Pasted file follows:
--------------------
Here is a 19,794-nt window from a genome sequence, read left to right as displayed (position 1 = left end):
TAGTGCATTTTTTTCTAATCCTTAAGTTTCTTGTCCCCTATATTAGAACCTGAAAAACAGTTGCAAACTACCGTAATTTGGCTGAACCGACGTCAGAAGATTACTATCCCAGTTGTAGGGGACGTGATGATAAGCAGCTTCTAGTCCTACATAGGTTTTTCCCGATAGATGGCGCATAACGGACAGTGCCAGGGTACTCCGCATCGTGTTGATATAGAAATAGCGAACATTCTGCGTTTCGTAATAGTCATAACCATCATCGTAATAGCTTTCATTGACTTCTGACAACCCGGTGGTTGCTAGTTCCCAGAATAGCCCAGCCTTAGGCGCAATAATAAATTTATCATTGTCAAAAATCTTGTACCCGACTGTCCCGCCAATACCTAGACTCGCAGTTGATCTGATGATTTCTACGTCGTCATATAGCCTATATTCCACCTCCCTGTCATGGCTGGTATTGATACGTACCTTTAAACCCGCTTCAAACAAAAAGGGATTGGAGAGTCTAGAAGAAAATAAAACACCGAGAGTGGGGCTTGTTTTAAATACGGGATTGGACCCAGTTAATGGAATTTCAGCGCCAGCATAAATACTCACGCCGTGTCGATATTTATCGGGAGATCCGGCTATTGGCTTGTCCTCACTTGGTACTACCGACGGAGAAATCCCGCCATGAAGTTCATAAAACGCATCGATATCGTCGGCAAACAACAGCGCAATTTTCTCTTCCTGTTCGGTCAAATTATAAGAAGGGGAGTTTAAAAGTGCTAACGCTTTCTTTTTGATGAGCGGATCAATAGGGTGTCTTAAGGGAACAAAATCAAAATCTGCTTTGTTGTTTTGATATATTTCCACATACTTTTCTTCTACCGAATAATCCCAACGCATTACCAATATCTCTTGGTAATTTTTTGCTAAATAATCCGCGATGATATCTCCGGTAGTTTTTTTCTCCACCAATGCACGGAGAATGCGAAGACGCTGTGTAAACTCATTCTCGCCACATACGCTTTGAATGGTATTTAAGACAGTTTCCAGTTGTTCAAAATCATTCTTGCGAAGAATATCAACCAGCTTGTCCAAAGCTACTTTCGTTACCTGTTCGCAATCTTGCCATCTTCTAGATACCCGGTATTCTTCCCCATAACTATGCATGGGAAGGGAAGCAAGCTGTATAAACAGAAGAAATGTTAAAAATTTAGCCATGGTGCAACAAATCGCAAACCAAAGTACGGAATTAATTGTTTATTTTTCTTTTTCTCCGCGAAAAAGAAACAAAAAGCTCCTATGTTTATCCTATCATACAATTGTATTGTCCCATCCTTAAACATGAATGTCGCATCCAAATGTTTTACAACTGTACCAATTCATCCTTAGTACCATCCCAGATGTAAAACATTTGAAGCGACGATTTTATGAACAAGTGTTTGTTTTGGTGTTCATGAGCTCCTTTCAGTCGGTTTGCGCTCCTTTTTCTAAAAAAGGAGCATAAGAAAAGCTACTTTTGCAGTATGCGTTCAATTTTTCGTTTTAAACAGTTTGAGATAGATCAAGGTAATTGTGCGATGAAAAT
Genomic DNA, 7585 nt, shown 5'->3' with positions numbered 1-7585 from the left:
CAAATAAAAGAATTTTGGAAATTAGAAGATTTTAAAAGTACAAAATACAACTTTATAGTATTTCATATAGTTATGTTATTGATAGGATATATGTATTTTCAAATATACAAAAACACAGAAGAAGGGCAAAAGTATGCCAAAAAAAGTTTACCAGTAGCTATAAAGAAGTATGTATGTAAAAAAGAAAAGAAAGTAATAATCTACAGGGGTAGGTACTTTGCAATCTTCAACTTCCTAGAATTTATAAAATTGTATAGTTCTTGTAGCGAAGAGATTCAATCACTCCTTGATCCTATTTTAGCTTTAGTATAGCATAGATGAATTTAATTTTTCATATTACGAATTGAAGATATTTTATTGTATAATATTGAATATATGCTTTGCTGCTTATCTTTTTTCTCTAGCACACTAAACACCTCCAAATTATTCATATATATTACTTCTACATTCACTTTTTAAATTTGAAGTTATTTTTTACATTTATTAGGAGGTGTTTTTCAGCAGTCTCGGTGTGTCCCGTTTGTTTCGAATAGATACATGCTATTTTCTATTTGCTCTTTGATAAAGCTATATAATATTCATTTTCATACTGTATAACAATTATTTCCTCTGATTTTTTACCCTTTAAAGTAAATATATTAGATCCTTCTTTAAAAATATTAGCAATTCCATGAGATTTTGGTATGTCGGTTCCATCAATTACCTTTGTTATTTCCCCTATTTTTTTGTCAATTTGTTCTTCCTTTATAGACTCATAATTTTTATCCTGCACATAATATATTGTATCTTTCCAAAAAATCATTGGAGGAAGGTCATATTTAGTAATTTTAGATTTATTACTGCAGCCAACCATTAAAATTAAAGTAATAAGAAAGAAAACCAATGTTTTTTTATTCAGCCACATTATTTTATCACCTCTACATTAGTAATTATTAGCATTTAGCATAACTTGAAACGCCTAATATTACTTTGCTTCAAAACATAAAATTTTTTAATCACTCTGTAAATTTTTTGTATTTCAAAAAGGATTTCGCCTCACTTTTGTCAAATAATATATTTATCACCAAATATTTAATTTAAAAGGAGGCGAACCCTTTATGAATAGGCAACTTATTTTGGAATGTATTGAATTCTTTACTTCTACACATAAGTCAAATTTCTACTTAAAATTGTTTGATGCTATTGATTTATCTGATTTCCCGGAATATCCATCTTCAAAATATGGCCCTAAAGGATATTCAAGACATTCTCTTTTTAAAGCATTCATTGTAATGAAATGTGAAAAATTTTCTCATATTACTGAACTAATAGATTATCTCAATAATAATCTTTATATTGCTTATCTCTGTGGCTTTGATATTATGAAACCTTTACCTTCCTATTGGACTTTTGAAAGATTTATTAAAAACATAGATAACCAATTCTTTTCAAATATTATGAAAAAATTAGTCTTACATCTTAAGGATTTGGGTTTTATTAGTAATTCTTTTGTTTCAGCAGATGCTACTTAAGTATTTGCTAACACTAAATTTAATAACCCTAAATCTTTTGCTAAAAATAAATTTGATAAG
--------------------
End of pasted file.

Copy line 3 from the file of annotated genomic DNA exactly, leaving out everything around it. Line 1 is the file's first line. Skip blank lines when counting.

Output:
Genomic DNA, 7585 nt, shown 5'->3' with positions numbered 1-7585 from the left: